The government’s initial target was for the vaccine to be offered to every Australian adult by October.(Four Corners)

“The flow of vaccines into the distribution networks just weren’t happening. So everything that could possibly go wrong, went wrong,” said the Grattan Institute’s health program director Stephen Duckett.

Mr Hunt told Four Corners the government got the maximum number of vaccines it could at the earliest possible time.

“It has been the most brutal competitive international environment we have seen in peace time with relation to access to medical resources. And yet, we’ve been able to provide our own domestic supply and bring in the international supply as part of that,” Mr Hunt said.

Getting vaccines to people

Under the government’s plan, local GPs would have a major role in vaccinating the general public. 

But for GPs, getting the vaccines has been unpredictable.

An older man and woman sit in a GP's office talking to a masked doctor.
GPs have been frustrated by vaccine supply issues.(Four Corners)

Melbourne GP Nathan Pinskier’s practice was flooded with calls for bookings and he’s frustrated there isn’t a track and trace system when ordering the vaccines.

“You wait and you wait and you think it will probably come on Wednesday … and you get to Thursday and it hasn’t rolled up and by Friday should I be calling someone?”

Professor Murphy said only a small number of GPs didn’t get the doses they wanted or had delivery issues.

“You’re talking about one of the most complex logistical exercises … there’ll be teething issues,” Professor Murphy said.

“The GP rollout has gone extremely well. Of the 3.1 million doses in arms, nearly 1.8 million of those have been in primary care.”

The states – tasked with vaccinating frontline workers — have also had to deal with the uncertainty of the federal government’s supply.

Queensland Deputy Premier Steven Miles said doses were sent to the wrong location.

“We didn’t know how many vaccines would be arriving each day, we had hospitals with people booked in not knowing what vaccines would arrive that day. We had vaccines go astray,” Mr Miles said.

Blood clot issues

In March, the world began seeing the first signs of an extremely rare but potentially deadly blood-clotting syndrome, which the Therapeutic Goods Administration now said is likely linked to AstraZeneca:

Professor Allen Cheng, who co-chairs the Australian Technical Advisory Group on Immunisation said his committee, and others, had to weigh up the risks.

“We think the risk in younger people is probably around the order of two to four per 100,000,” he said.

“That’s a pretty small risk still but it’s starting to get into the territory where we think that is starting to outweigh the benefit.”

On April 8, new advice was issued — Pfizer was now the preferred vaccine for people under 50 in Australia.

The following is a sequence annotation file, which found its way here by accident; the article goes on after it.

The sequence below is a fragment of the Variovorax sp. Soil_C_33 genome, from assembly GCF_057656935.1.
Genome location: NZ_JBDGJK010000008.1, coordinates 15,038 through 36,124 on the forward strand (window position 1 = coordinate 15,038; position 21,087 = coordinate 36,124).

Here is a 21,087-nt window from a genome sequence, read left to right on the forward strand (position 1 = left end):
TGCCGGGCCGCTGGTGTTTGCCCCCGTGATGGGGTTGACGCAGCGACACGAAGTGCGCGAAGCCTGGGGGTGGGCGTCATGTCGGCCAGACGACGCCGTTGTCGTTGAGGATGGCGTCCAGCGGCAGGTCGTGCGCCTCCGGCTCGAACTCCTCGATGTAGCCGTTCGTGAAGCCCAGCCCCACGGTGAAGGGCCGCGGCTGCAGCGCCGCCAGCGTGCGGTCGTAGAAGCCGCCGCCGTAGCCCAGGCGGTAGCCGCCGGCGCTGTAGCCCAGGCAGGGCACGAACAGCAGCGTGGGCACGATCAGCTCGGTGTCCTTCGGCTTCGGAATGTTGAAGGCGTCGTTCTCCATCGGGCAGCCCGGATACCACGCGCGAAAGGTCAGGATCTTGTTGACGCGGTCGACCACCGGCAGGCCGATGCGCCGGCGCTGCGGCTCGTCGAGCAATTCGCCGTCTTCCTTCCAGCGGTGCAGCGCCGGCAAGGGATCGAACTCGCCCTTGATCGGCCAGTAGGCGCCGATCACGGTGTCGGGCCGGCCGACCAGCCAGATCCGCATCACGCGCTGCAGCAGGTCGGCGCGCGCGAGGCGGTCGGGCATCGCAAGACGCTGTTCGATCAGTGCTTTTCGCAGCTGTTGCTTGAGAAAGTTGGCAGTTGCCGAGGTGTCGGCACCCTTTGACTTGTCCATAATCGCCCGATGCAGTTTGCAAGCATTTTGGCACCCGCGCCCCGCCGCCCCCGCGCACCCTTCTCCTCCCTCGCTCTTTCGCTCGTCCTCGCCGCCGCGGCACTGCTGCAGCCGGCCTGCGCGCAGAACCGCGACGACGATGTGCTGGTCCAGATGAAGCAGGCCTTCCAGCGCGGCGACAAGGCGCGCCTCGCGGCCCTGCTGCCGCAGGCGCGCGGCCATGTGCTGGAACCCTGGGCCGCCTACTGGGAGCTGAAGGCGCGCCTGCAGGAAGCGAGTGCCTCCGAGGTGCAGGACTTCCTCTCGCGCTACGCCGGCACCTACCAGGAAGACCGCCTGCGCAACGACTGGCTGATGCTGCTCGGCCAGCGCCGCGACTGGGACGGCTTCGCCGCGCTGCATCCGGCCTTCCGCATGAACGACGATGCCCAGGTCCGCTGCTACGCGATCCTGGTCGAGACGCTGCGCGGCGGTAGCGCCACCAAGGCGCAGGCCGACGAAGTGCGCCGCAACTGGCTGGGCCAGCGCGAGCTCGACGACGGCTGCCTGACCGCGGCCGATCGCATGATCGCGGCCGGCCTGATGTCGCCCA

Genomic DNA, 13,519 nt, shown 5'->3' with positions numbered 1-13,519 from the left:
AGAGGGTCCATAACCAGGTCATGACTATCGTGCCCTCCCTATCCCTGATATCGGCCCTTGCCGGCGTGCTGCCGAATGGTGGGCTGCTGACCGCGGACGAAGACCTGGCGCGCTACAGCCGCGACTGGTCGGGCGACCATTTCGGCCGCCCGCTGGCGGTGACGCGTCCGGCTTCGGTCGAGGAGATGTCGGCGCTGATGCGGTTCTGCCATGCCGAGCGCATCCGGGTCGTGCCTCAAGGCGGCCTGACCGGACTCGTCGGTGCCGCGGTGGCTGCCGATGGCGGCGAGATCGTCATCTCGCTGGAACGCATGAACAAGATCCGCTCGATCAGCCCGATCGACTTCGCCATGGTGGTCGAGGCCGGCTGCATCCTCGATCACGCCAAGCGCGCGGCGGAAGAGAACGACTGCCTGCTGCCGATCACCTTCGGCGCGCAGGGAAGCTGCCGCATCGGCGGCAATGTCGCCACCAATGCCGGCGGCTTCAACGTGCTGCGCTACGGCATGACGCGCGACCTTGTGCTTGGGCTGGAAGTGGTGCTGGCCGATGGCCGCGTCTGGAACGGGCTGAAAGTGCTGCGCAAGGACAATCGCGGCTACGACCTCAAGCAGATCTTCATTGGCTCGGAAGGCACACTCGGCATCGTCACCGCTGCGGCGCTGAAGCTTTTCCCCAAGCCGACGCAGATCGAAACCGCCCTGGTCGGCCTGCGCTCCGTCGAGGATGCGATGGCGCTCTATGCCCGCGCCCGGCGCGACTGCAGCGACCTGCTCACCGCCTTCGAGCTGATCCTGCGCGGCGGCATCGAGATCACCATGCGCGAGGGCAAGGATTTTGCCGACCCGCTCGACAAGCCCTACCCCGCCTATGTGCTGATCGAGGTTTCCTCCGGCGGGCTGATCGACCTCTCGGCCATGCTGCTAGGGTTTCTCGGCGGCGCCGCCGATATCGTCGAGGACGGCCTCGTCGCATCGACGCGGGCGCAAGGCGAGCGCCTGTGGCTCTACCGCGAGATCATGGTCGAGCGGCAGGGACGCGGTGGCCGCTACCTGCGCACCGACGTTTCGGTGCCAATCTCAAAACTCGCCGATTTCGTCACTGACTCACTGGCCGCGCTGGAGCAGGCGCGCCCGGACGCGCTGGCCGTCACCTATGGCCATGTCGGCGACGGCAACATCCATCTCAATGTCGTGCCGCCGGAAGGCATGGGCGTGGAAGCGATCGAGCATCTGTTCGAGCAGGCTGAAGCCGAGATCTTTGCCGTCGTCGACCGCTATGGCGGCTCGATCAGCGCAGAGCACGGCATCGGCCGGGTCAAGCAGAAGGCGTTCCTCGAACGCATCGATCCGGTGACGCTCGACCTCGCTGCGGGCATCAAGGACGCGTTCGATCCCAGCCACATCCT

Vaccine hesitancy

The problems with AstraZeneca have fuelled fears about vaccine safety.

Research from the ANU released this month found while willingness to take a “safe and effective vaccine” is high, 8 in 10 Australians were concerned about possible side effects.

Two people stand ahead outside a vaccination centre. There are bollards and barriers for a queue but there is no one queuing.
Safety concerns have affected vaccination rates.(Four Corners)

Brendan Murphy said vaccine hesitancy was having an impact.

“We would have expected at this stage to have had a greater uptake because we’ve now got 5,000 points of primary care presence and we are supplying excess vaccine and we have seen a slight flattening, when we expected growth.”

But Professor Murphy said much of the blame lay with the media.

“I think the biggest impact on hesitancy is, frankly, sensationalist media reporting.”

He said some reporting on the AstraZeneca problems wasn’t balanced.

“We want to be transparent, but we want people to understand that the risk of this blood clot is really tiny, and if you’re a vulnerable person, the risk of severe COVID is high.”

Jane Halton said there needed to be better public health messaging to deal with people’s concerns and to explain the importance of achieving herd immunity.

“We’re not going to keep this virus out of Australia forever. So we have to get to a point of herd immunity.”

“We are in a very precarious position, we’re about to head into winter,” infectious diseases physician Dr Michelle Ananda-Rajah said.

Professor Nolan is worried about winter too.

“In Melbourne, we learned to our great cost, at the onset of winter, what happened last year with the escape from quarantine, all of a sudden, it’s completely out of control,” he said.

A doctor, looking stern with a stethoscope around his neck, stands in a hospital hallway.
Infectious diseases specialist Dr John Gerrard is worried people are becoming complacent about COVID-19.(Four Corners)

Infectious diseases specialist Dr John Gerrard said the uncontrolled spread of the virus within the community was inevitable.

“I think we’ll have small outbreaks, and they’ll get bigger, and eventually, we’ll lose control, and it will spread,” he said.

He said Australia needs to take advantage of the lucky position it is in now.

“This gives us an opportunity to vaccinate the vulnerable, and to protect them for when the virus arrives.”

Watch the full investigation on Four Corners tonight at 8:30pm on ABC TV or livestream on the Four Corners Facebook page.

Got questions about the COVID vaccines?

#AceNewsDesk report ………Published: May.25: 2021: